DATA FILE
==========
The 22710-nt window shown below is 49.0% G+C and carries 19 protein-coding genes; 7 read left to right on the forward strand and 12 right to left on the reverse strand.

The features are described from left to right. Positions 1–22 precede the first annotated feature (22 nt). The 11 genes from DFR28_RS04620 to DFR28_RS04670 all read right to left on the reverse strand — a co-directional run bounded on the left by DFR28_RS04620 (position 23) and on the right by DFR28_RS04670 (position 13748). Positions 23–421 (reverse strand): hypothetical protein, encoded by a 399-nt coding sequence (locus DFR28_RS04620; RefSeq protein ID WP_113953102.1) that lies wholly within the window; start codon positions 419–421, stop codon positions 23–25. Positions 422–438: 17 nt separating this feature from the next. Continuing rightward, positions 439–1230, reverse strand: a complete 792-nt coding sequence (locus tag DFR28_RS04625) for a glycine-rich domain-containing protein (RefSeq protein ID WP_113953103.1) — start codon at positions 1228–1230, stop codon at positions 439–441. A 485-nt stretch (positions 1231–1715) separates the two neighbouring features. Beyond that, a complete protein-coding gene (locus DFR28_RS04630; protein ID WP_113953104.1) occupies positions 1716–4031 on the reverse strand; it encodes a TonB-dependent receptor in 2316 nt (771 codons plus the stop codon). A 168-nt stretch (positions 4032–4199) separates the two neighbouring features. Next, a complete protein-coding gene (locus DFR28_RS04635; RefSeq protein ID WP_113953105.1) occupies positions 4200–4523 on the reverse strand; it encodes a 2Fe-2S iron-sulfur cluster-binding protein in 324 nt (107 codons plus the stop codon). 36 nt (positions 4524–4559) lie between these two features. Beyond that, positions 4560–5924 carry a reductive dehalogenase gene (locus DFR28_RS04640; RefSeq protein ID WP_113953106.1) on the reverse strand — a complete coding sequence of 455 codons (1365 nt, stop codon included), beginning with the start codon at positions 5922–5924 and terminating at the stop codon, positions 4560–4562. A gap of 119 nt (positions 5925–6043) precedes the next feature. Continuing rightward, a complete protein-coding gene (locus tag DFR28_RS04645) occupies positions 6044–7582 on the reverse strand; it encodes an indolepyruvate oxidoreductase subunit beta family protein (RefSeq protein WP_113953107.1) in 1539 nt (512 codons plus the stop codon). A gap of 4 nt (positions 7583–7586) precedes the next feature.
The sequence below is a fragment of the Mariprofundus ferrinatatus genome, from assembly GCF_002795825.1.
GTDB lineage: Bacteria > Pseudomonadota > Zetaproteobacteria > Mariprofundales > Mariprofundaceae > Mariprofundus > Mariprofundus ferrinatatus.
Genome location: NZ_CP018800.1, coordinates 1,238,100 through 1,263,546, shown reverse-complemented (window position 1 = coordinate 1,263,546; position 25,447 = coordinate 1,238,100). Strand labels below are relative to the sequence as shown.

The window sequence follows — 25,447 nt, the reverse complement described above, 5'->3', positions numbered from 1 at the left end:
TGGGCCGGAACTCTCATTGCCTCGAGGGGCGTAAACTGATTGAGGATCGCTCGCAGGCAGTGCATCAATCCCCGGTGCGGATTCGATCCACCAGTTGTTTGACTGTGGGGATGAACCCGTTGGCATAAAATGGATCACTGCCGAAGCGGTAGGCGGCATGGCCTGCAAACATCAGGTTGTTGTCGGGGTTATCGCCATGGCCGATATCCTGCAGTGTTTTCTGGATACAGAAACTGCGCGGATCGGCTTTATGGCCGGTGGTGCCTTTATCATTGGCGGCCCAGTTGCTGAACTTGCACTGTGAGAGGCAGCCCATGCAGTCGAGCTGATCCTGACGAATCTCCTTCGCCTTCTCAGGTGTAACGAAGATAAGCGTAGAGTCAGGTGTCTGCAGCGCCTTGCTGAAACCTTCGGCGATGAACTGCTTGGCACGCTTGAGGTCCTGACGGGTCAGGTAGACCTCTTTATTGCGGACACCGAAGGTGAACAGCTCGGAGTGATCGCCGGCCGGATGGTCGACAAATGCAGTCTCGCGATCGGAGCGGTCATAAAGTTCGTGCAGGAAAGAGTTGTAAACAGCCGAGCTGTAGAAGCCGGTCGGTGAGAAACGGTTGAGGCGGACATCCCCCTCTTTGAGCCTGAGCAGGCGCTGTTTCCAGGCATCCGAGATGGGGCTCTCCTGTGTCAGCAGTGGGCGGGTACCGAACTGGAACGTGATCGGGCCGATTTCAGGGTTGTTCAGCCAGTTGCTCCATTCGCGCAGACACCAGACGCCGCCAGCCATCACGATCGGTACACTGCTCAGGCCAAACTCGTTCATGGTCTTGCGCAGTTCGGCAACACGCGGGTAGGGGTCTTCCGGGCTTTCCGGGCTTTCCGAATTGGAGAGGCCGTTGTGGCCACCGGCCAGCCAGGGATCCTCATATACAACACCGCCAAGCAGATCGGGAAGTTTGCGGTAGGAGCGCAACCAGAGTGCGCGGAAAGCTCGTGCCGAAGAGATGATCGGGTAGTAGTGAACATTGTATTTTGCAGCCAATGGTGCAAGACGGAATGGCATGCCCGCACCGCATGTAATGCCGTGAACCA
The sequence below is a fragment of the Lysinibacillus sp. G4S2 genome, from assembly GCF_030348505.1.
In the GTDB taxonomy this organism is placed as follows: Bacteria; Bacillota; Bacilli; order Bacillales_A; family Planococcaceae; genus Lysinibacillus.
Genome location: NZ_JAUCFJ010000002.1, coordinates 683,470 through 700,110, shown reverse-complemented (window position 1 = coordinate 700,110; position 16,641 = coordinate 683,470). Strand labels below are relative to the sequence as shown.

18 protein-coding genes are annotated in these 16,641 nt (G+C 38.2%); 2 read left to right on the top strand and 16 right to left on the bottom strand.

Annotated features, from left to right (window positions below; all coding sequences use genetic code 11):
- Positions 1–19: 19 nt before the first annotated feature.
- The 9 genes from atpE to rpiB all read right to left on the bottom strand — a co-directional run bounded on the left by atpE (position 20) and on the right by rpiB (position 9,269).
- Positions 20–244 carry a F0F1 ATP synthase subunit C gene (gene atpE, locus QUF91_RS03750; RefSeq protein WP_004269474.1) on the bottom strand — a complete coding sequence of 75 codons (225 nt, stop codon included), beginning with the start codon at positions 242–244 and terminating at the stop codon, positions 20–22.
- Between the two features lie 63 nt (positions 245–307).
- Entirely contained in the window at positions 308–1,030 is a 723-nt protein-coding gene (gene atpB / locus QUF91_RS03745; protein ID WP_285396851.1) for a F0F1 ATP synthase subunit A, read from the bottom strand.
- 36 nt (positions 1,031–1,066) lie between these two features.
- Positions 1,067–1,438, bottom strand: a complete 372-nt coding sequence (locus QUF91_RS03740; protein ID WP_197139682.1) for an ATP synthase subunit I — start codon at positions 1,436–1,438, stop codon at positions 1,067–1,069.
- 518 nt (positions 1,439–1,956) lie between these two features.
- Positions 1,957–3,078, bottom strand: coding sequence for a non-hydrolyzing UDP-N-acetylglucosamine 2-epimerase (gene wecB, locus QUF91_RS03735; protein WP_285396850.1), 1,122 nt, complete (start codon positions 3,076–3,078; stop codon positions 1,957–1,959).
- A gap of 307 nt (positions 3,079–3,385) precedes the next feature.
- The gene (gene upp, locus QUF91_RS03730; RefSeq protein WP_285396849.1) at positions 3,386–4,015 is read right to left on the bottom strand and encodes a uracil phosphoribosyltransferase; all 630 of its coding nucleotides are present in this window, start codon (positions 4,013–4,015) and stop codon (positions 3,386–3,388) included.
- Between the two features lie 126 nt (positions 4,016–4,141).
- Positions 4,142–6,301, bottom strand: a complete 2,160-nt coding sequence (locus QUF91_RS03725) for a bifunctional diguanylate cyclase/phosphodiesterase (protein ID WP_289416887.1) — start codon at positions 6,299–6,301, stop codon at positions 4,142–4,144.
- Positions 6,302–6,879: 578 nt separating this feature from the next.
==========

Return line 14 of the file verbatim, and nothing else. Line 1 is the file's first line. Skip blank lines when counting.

- The 9 genes from atpE to rpiB all read right to left on the bottom strand — a co-directional run bounded on the left by atpE (position 20) and on the right by rpiB (position 9,269).